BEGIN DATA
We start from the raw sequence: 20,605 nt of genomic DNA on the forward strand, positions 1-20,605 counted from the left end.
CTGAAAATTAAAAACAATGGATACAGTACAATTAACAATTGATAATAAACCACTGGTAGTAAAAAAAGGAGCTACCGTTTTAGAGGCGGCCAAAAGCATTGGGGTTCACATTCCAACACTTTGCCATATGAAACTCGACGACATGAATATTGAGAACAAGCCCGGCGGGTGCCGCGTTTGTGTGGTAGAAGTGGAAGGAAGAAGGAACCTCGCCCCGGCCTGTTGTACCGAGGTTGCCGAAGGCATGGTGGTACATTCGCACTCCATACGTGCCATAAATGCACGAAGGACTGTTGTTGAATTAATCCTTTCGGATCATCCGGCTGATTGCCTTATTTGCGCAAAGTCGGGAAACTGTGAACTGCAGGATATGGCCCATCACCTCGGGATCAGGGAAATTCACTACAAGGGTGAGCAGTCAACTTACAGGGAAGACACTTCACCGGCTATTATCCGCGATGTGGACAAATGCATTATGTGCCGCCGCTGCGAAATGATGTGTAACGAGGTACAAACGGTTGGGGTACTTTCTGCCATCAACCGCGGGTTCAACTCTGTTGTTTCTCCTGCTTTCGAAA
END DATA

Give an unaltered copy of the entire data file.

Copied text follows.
We start from the raw sequence: 20,605 nt of genomic DNA on the forward strand, positions 1-20,605 counted from the left end.
CTGAAAATTAAAAACAATGGATACAGTACAATTAACAATTGATAATAAACCACTGGTAGTAAAAAAAGGAGCTACCGTTTTAGAGGCGGCCAAAAGCATTGGGGTTCACATTCCAACACTTTGCCATATGAAACTCGACGACATGAATATTGAGAACAAGCCCGGCGGGTGCCGCGTTTGTGTGGTAGAAGTGGAAGGAAGAAGGAACCTCGCCCCGGCCTGTTGTACCGAGGTTGCCGAAGGCATGGTGGTACATTCGCACTCCATACGTGCCATAAATGCACGAAGGACTGTTGTTGAATTAATCCTTTCGGATCATCCGGCTGATTGCCTTATTTGCGCAAAGTCGGGAAACTGTGAACTGCAGGATATGGCCCATCACCTCGGGATCAGGGAAATTCACTACAAGGGTGAGCAGTCAACTTACAGGGAAGACACTTCACCGGCTATTATCCGCGATGTGGACAAATGCATTATGTGCCGCCGCTGCGAAATGATGTGTAACGAGGTACAAACGGTTGGGGTACTTTCTGCCATCAACCGCGGGTTCAACTCTGTTGTTTCTCCTGCTTTCGAAA